Day 28, Oct 26: Dumbria to Muxia, 12mi

Today was a planned shorter day, since I walked longer yesterday in the sunshine.  It rained a lot last night – I heard it – but I awoke to a partly cloudy/sunny morning.  I eased into the morning, no rush needed.  Bacchus, the only other pilgrim who stayed in the albergue last night, was getting ready to go about when I was, so we walked together.  We have a similar pace, and there are not many people  out on the coastal trail (it’s really nice!)

Around 11am, we were passing through a very small town and decided to stop for coffee and a late breakfast/early lunch.  It was divine timing because about 10-15 min after we were stopped and ordering food, the sky opened up for an absolute down-pour!  A couple other wet pilgrims entered the cafe, and we all stayed nearly an hour waiting for the heavy rain to subside.  During that time, the owners of the cafe treated us like guests – offering us special foods, giving us great service, and seeming very excited that we had stopped in.  I don’t think they get a lot of business at this point in the season, so I think in part they were just excited to have “company” – haha!  We all ordered a Spanish tortilla, made-to-order, and cafes con leches.  They also brought us some homemade sweet bread that was very much like Challah bread with sugar on top, and then after we ate they brought us “orgullo”, which is a strong liquor (sometimes flavored, sometimes not) made from re-pressed grape skins that are then distilled.  Very strong!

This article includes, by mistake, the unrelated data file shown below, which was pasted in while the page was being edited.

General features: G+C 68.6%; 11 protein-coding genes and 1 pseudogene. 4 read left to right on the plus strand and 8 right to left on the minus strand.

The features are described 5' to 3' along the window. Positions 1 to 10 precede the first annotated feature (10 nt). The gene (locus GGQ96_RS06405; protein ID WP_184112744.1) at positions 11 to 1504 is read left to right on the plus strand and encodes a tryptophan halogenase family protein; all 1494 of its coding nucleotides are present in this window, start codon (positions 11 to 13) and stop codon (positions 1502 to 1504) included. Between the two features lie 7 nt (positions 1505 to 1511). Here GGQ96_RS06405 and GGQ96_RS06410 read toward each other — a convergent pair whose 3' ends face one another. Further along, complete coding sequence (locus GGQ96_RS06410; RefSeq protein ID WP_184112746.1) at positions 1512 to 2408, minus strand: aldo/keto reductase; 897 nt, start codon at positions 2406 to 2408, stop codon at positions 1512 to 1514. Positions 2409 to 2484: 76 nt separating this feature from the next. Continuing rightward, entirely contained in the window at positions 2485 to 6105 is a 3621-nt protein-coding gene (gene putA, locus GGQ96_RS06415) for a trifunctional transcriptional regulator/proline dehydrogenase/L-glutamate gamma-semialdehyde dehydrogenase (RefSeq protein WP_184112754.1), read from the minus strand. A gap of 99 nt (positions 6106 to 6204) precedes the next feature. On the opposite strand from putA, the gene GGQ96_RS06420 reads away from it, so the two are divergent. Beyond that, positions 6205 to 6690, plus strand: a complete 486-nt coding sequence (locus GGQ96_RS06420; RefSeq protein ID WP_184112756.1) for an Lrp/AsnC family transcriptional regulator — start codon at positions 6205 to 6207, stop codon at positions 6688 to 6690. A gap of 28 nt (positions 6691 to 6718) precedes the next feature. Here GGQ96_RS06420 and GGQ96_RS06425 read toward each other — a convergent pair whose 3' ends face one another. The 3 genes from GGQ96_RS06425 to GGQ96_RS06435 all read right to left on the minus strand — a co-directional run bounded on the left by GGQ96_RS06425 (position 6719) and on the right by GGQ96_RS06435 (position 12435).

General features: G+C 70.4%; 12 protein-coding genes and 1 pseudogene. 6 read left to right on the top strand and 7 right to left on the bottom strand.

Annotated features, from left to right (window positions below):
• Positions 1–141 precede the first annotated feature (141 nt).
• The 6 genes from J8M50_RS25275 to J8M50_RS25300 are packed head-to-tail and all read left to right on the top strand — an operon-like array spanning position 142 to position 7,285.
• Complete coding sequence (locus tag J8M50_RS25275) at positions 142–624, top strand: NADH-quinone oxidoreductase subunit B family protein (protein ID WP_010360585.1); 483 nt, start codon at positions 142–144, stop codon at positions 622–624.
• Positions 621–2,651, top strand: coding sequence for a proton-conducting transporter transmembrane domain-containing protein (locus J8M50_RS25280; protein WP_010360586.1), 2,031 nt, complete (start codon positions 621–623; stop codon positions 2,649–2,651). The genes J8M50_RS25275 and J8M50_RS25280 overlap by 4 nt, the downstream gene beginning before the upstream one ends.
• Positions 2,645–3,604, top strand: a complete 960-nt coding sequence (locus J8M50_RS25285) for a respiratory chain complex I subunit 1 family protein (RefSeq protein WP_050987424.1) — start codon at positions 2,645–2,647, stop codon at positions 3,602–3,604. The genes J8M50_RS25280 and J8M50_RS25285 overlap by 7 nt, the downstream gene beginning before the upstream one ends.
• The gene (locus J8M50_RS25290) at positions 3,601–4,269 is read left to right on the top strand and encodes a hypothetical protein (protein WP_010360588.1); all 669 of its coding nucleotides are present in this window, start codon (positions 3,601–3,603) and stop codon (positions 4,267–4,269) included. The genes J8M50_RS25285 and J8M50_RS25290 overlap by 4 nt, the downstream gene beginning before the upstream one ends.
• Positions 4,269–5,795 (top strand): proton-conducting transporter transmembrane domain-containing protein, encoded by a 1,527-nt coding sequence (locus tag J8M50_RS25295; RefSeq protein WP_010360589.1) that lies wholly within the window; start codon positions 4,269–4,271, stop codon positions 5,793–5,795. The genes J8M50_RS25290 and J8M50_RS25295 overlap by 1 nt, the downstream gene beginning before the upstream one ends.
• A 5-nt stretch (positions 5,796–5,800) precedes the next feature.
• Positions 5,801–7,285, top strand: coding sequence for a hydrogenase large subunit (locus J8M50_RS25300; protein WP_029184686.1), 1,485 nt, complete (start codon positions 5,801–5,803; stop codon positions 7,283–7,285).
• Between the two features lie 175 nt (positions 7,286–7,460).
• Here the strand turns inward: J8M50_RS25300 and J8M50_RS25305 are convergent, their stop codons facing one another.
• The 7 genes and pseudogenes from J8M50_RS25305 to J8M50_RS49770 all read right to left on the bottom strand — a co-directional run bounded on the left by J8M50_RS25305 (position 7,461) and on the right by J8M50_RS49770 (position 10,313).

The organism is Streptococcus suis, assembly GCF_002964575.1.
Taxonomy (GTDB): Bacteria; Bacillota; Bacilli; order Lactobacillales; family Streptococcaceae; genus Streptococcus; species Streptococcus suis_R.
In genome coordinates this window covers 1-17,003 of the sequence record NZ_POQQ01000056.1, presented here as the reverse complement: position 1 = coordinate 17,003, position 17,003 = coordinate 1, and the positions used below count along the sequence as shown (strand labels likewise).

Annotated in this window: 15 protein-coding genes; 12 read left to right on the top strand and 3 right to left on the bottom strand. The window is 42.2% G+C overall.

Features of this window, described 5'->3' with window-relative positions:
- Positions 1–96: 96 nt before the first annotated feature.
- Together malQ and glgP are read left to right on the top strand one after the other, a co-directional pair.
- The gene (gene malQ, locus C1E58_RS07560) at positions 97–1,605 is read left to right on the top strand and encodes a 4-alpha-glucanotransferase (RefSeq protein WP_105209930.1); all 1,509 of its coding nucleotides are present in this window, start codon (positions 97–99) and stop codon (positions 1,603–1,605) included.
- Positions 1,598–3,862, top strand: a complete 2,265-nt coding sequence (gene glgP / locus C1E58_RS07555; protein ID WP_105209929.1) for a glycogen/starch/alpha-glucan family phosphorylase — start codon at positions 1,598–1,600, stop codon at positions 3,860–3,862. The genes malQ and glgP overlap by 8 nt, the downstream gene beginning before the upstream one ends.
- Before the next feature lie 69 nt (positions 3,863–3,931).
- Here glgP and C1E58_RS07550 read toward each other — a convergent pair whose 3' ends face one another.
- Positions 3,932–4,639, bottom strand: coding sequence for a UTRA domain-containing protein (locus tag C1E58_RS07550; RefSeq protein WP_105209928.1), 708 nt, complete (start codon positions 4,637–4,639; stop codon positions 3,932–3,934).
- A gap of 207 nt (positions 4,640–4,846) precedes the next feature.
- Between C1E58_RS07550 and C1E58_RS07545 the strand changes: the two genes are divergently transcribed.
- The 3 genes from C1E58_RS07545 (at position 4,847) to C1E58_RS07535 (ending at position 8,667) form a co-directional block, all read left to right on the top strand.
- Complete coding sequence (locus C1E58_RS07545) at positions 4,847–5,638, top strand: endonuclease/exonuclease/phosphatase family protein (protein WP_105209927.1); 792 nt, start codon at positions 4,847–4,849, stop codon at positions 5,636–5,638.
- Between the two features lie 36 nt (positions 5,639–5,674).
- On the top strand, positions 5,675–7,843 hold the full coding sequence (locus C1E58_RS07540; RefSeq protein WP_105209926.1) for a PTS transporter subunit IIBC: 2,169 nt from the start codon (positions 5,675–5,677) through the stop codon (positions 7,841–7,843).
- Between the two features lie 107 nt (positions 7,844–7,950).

Cafe-con-leche at a tiny cafe we stopped in just before a downpour - lucky!!  ...I see a heart in this foam; do you?!

Cafe-con-leche at a tiny cafe we stopped in just before a downpour – lucky!! …I see a heart in this foam; do you?!

 

Around 12:30 we headed back out.  The rain was not going to stop any time soon, but it had lightened up considerably.

We walked for a few hours in on/off rain.  Now that I’ve experienced that one day of full rain and wind, it has been helpful to me so that “some rain” doesn’t scare me off.  In this part of the country, in this season, it is GOING to rain at times.  There is not always a cafe to duck into, and I have a rain jacket, poncho, and umbrella for these reasons.  I am getting a little better at accepting the circumstances at hand, and not being afraid to be wet for hours on end.  If I’m moving/walking, I tend to stay warm enough that comfort is really not that big of an issue.

 

I see many horreos (granaires) that are used for storing grains, corn, harvest products and keeping them off the wet ground and out of pestilance's reach.  Though most of them were built many years ago, they are still in use.  Under this one is a pile of corn that has been unloaded from it.

I see many horreos (granaires) that are used for storing grains, corn, harvest products and keeping them off the wet ground and out of pestilance’s reach. Though most of them were built many years ago, they are still in use. Under this one are baskets of corn that have been unloaded from it.

 

Arriving in Muxia - just about first sight of the ocean (caught glimpses before arriving).  The sand is surprisingly white, and the water clear and clean.  It was an overcast/rainy day, but when the sun is out I'm sure the water looks very blue!